People like to get pedantic and argue that __new__() is the real “constructor” while __init__() is the “initializer”, but it’s rarely a useful argument to make; when you create a new instance of a class, Python calls both methods before returning the instance to you.

But: since defining a new class ultimately involves creating a new instance of type, this means it will involve calling type.__new__(). So Python’s mechanism for customizing creation of classes consists of subclassing type and overriding __new__(), and then telling Python to use your subclass of type. A class which does this is a metaclass.

Here’s a very small example:

>>> class SimpleMetaclass(type):
...     def __new__(cls, name, bases, attrs):
...         attrs['special_attribute'] = 'Special!'
...         return super().__new__(cls, name, bases, attrs)
>>> class SpecialClass(metaclass=SimpleMetaclass):
...     pass
>>> SpecialClass.special_attribute

The set of arguments to __new__() is the class (that’s always the first argument to __new__(), as we saw above), plus the specific arguments used to construct an instance of type(), since that’s what we’re subclassing.

And even though SpecialClass never defined an attribute named special_attribute, it still has that attribute, because we told Python to use SimpleMetaclass (instead of type) when building the class SpecialClass, and SimpleMetaclass inserts the special_attribute attribute into any class object it builds.

This can be a very useful feature for setting up automatic and seemingly “magical” attributes, methods, and behavior on a class; you can write a metaclass which makes the modifications you want, and either use it directly, or provide a base class that uses it, and inherit from that base class (child classes will inherit their parents’ metaclass).

And now it’s time for a brief aside. There are two places in this post where I’m obligated to provide a warning, and this is one of them. Metaclasses seem like a cool thing when you first learn about them, and you can probably come up with all sorts of cases where they’d be useful. But the cases where they’re actually useful are more rare; usually, the things you’d write a metaclass for are things you could have accomplished just as easily (and much more clearly) by putting the behavior into your class in the first place. Most of the downsides of metaclasses fall into two categories:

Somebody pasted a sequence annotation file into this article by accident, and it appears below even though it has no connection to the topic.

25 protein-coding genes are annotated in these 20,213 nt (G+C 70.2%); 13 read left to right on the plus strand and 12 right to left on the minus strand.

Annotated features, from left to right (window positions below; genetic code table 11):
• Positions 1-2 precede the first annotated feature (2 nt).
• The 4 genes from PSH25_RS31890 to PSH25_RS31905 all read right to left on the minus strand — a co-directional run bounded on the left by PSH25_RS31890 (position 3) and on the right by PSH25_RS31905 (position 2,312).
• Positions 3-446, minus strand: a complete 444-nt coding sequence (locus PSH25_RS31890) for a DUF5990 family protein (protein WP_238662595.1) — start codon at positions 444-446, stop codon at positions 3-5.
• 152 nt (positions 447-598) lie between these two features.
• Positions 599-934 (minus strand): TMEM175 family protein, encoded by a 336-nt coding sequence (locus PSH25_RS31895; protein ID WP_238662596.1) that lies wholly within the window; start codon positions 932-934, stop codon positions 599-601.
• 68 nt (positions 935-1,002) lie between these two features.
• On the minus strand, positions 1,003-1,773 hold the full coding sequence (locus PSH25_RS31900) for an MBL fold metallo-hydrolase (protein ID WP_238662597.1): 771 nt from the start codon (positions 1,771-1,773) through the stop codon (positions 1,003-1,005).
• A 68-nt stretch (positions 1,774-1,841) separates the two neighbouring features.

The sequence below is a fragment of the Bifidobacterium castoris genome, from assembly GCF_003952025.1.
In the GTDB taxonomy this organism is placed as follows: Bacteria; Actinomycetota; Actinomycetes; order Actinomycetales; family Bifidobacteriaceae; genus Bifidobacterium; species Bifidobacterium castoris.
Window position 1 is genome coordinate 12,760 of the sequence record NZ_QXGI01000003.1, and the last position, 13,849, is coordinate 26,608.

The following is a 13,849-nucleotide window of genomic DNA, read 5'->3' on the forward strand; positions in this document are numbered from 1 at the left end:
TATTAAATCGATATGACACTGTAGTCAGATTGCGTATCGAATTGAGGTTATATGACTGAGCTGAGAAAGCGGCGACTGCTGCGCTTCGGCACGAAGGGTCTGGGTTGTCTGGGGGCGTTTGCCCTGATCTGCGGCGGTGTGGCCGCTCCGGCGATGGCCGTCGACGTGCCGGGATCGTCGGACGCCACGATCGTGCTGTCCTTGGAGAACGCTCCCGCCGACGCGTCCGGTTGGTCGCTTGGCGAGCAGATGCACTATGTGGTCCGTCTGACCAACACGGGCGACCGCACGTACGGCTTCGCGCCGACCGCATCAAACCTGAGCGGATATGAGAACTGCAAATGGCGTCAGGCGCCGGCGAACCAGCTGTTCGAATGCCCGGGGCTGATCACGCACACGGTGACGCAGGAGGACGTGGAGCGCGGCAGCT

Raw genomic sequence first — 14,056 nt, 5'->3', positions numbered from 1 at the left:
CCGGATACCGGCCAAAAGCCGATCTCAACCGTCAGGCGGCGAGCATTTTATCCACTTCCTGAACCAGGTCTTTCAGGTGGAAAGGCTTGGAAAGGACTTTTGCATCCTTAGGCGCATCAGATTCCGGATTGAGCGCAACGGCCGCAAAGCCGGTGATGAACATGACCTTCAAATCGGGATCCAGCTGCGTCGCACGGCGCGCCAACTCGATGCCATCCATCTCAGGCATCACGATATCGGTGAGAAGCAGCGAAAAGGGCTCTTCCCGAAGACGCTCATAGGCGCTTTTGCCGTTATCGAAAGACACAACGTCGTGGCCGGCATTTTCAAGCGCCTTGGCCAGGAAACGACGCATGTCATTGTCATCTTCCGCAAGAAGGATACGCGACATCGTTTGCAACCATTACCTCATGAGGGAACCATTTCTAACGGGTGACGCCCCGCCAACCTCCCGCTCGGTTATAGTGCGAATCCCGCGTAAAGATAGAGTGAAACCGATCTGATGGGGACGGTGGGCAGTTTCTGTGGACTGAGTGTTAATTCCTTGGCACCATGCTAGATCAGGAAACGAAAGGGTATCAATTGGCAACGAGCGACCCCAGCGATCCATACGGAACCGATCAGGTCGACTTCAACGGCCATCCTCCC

1. They can make code harder to understand and reason about, since it might not be immediately apparent, deep inside a class hierarchy, that one of the parent classes had a metaclass, and as a result it may seem as if things are just appearing or changing inside a class for no reason.
  2. When a class has multiple parents that use different metaclasses, Python raises a TypeError and tells you: “the metaclass of a derived class must be a (non-strict) subclass of the metaclasses of all its bases”. Since that’s not very helpful, you then go plug that error message into Google to find out what you’re supposed to do. The answer is you write another metaclass that subclasses all the metaclasses of the parent classes, resolving any conflicting or contradictory things they want to do, and use that metaclass on your child class. This may be complicated or impossible, depending on what the other metaclasses are doing.

And now for some Django

If you’ve written model classes using the Django ORM, you may have noticed some “magical” behavior — some things, like the Meta declaration, move around after you define them, and sometimes things show up in the model class that you never defined. For example, if you add a non-nullable DateField named pub_date to a model, that model will automatically sprout methods named get_next_by_pub_date() and get_previous_by_pub_date().

If you’ve made it this far into this post, you now know (or can figure out) how that happens: django.db.models.Model, which is the base class for all Django models, uses a metaclass (django.db.models.base.ModelBase). The model metaclass handles a bunch of things, including:

If you want, you can go read the whole model metaclass (that link will go to Django 2.1’s implementation) on GitHub to see all the stuff it does. But the thing that matters for this post is how the attributes of the model class get processed.

When ModelBase is going through the dict of things that will make up the model class it’s building, it checks each attribute that will end up in the model, to see if the value being assigned to the attribute has a method named contribute_to_class(). If so, it will call the contribute_to_class() method, passing in the model class that’s being defined and the name of the attribute being assigned. This allows a lot of work to be shifted out of ModelBase and into the various types of things that end up as attributes on model classes.